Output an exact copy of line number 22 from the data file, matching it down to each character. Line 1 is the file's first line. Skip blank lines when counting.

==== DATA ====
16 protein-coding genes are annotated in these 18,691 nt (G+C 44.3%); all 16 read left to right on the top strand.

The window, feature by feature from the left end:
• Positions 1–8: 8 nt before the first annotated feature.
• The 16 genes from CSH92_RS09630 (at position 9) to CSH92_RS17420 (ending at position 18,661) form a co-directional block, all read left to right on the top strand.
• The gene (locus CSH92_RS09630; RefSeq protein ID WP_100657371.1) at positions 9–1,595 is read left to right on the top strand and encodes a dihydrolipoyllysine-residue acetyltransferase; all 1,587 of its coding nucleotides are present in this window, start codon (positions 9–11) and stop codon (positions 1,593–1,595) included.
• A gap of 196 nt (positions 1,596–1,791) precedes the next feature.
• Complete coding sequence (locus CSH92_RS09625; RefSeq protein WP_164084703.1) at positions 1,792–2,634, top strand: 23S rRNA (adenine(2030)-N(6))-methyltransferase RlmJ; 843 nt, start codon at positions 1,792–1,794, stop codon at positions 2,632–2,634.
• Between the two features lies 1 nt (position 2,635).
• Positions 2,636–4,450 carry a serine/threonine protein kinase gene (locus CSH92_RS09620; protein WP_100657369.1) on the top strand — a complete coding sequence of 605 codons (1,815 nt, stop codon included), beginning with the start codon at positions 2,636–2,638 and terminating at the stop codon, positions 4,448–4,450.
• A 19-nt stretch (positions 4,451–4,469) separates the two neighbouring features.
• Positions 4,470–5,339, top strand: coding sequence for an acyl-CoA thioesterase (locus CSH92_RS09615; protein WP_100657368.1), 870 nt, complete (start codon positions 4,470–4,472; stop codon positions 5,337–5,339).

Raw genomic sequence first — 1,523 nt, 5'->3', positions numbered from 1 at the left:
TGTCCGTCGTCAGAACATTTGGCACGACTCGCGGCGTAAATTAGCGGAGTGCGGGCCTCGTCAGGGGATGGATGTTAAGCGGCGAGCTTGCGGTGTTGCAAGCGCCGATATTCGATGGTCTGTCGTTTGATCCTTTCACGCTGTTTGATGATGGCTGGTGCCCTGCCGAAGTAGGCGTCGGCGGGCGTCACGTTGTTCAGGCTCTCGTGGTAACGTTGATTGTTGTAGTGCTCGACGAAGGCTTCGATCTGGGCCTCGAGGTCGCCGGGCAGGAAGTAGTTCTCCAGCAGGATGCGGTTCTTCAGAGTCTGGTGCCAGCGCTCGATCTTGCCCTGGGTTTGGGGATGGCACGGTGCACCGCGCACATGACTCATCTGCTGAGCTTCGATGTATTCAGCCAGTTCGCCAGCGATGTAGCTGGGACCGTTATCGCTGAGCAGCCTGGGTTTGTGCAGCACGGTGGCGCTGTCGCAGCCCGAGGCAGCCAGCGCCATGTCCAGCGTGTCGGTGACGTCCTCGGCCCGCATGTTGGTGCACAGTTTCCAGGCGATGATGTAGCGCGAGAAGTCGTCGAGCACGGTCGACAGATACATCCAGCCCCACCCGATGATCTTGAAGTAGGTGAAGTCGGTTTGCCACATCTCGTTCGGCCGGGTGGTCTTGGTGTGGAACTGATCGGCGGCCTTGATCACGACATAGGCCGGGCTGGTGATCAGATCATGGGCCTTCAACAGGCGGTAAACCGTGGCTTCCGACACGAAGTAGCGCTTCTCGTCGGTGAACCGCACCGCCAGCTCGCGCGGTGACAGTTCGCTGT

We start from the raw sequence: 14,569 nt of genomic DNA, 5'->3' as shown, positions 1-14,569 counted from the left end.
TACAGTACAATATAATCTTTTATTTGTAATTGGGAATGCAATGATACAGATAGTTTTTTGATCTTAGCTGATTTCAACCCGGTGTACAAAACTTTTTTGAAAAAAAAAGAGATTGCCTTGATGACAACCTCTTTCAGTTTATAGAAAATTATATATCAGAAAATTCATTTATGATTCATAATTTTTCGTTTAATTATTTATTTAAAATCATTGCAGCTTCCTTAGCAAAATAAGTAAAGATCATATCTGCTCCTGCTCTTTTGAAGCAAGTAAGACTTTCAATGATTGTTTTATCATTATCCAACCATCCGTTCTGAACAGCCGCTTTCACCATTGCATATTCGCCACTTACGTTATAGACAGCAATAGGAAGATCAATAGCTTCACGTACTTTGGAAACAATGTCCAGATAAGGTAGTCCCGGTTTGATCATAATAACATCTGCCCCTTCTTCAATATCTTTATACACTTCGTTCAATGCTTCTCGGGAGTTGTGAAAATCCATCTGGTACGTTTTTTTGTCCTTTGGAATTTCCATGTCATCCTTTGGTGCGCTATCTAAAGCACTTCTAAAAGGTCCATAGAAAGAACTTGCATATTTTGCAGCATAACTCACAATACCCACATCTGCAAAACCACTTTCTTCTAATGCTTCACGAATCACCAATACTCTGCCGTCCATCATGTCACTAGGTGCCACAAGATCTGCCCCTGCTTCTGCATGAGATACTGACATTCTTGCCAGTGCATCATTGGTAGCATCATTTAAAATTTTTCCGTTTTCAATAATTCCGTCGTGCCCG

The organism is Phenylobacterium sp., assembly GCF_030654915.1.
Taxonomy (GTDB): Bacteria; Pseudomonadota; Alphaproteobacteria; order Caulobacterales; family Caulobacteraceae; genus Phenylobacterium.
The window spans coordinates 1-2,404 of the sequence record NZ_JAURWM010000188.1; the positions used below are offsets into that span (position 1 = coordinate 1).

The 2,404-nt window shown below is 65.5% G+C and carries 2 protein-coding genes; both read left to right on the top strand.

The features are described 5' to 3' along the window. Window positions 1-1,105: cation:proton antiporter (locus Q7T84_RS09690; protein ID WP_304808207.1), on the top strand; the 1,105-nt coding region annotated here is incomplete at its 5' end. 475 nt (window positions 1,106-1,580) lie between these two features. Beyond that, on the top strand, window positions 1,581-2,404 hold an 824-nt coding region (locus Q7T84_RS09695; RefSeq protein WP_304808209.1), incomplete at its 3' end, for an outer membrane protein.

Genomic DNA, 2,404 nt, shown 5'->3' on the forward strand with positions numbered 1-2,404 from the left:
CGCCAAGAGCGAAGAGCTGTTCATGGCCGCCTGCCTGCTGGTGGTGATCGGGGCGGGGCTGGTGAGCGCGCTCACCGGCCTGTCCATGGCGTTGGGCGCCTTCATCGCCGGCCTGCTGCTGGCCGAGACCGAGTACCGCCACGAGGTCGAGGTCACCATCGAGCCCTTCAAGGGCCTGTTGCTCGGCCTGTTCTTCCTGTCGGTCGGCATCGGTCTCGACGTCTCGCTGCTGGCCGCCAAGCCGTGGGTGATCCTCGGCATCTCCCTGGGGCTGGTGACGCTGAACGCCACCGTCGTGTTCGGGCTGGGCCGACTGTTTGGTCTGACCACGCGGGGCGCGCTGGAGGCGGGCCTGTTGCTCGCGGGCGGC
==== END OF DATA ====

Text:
CGCCAAGAGCGAAGAGCTGTTCATGGCCGCCTGCCTGCTGGTGGTGATCGGGGCGGGGCTGGTGAGCGCGCTCACCGGCCTGTCCATGGCGTTGGGCGCCTTCATCGCCGGCCTGCTGCTGGCCGAGACCGAGTACCGCCACGAGGTCGAGGTCACCATCGAGCCCTTCAAGGGCCTGTTGCTCGGCCTGTTCTTCCTGTCGGTCGGCATCGGTCTCGACGTCTCGCTGCTGGCCGCCAAGCCGTGGGTGATCCTCGGCATCTCCCTGGGGCTGGTGACGCTGAACGCCACCGTCGTGTTCGGGCTGGGCCGACTGTTTGGTCTGACCACGCGGGGCGCGCTGGAGGCGGGCCTGTTGCTCGCGGGCGGC